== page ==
A futuristic thriller that ends with mobile readers getting in my good books
I have a long and honourable history of asserting that I will never need or use a particular piece of technology, then embracing it wholeheartedlyto the point of obsession. Examples include digital video, the internet, automatic transmission and, now, books on phones.
I was given a Kindle a few months ago and enjoyed using it. I am one of these people who like the fact that nobody knows what you're reading. Thus, on one of my frequent train journeys to Glasgow, I can appear to be engrossed in some noble treatise on quantum mechanics while actually devouring some far-fetched, gritty polis havers. Since the aforementioned Glasgow trains can get a bit crowded, the fact that a Kindle is easier to page-turn single-handed, while gripping a support rail with the other, only adds to the attraction.
But who'd want to read a book on a phone screen? Not me, not until, on a family trip to London, I found myself wide awake in a darkened hotel room, bored and aware that nobody else would surface for a couple of hours unless I put a light on, in which case I'd be telt. I succumbed to downloading my latest ebook and reading below the covers.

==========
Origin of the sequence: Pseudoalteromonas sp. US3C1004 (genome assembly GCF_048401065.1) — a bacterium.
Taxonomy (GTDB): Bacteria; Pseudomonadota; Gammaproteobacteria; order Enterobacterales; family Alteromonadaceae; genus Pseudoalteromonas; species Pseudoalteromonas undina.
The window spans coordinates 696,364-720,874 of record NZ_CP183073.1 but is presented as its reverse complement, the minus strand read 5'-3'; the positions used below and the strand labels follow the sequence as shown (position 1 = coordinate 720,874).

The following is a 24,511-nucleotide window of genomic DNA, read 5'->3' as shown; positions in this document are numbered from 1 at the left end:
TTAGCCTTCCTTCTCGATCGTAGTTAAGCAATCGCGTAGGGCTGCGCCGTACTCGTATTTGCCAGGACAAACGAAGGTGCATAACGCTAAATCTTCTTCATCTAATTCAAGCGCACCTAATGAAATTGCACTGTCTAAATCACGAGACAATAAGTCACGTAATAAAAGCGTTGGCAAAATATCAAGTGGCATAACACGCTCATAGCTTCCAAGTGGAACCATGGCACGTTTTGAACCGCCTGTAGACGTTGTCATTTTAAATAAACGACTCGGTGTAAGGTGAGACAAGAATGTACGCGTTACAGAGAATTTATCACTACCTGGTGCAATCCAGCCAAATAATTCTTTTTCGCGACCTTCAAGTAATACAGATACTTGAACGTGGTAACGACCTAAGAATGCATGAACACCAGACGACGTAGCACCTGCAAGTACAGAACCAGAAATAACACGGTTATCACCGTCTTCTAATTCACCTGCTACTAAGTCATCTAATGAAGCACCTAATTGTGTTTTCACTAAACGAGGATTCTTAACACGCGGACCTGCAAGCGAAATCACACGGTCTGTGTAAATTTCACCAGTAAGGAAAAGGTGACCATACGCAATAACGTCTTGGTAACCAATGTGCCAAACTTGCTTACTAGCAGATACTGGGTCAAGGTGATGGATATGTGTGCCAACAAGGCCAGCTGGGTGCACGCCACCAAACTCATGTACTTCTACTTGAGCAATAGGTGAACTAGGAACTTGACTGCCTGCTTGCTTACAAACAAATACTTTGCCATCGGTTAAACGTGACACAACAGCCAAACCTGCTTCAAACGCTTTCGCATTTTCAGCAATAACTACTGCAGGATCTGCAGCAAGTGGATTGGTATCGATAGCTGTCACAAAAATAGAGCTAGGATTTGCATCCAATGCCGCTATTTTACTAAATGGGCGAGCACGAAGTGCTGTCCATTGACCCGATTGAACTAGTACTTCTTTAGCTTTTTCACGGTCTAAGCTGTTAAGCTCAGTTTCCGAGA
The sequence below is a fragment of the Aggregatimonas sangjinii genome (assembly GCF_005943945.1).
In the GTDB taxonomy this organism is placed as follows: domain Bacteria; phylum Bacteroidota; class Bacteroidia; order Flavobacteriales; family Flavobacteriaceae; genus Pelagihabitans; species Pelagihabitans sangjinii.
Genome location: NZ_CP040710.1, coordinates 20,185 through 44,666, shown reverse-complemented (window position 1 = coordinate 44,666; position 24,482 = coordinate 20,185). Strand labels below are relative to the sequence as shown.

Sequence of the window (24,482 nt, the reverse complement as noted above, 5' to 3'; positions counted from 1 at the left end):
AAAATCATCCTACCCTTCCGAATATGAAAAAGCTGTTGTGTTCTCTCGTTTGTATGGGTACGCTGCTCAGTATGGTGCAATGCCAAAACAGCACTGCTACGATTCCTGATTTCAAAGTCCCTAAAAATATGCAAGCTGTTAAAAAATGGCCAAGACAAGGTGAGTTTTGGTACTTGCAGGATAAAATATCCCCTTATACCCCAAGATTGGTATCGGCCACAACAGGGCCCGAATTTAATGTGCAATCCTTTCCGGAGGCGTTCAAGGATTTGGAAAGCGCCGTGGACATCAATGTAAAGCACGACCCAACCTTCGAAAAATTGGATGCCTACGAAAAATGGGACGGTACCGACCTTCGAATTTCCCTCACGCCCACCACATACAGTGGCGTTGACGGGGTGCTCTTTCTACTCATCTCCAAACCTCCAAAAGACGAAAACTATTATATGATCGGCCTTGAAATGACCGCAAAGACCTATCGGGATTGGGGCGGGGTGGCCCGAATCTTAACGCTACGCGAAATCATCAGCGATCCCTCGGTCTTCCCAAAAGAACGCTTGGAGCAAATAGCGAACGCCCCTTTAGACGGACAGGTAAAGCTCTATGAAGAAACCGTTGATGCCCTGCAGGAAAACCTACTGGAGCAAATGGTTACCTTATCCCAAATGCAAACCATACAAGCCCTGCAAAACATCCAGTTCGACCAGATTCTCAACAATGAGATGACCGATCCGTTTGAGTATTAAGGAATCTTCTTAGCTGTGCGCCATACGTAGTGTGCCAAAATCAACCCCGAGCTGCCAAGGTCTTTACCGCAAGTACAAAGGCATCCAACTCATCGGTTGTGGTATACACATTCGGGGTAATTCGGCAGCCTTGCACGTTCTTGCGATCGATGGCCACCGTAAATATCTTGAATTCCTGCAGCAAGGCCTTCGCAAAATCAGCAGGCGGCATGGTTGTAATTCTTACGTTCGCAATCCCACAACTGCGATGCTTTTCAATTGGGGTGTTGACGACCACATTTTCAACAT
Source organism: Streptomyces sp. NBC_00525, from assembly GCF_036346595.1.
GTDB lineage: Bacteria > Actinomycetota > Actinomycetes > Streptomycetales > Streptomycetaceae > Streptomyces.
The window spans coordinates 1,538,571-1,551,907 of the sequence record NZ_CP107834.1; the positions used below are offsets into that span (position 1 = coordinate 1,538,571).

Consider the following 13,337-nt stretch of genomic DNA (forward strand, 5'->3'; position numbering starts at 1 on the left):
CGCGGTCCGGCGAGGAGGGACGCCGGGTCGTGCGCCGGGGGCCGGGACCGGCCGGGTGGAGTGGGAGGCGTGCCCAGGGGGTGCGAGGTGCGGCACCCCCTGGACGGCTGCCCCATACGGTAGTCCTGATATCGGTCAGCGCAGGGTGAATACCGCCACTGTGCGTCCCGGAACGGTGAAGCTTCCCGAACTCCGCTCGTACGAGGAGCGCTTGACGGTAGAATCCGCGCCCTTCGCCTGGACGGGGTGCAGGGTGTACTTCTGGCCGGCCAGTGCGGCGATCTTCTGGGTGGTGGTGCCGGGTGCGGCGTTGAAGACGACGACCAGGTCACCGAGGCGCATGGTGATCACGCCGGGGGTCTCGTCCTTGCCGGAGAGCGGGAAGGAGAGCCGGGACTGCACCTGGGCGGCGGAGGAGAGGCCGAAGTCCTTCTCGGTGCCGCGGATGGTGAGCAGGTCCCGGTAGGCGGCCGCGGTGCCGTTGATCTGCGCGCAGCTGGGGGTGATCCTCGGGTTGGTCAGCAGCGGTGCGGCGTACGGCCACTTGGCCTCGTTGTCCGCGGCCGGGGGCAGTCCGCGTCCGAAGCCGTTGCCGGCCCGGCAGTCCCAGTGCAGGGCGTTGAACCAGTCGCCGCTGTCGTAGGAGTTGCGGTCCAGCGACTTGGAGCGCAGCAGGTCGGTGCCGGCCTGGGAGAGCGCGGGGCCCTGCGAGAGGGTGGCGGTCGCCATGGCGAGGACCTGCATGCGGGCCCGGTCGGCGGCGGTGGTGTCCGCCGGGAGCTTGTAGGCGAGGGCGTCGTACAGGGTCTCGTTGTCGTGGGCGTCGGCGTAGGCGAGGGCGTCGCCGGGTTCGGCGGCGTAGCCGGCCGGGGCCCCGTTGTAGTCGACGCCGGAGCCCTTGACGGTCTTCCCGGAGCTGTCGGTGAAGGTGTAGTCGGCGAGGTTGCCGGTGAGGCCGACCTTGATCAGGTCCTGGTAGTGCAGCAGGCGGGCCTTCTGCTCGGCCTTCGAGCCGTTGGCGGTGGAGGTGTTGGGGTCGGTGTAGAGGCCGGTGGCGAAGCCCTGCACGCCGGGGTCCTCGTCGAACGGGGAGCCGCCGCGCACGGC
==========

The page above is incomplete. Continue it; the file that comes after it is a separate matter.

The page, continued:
I love it when people recommend books to me. I can research them, decide if I want to try them out and, if so, either download, borrow from the library or buy the work. Contrast this with the awkward situation where someone, unbidden, lends me a book. I almost always wish at the time that they hadn't. They are handing me an obligation. I feel that it is only fair to make it next on my list, even if I'm in the mood for some lightweight nonsense. Once I commit to a book, I rarely fail to finish it, even Maf the Dog, which repeatedly taunted me with philosophical and literary references beyond the scope of my education. Bought that one myself, though.
And yet, when former Skoda car pool member Father Ted handed me three novels of the sort I would not normally pick off the shelf, I went on to find all of them worth reading. Had my grandfather, decades ago, not parted with his Penguin copy of The Thirty-Nine Steps, saying, "Here's a guid story son," I'd never have discovered Buchan and, through him, Stevenson, Hogg and goodness knows who else still to come.
Now, if you haven't read it, seek out And the Land Lay Still by James Robertson. Like the best books, I wasn't the same when I came out of it as when I went in. I'm not lending you my copy, though, despite the fact that it's a real paper one.
Gregor Steele will never use an induction loop mp3 player kit.
Gregor Steele, Scottish Schools Equipment Research Centre.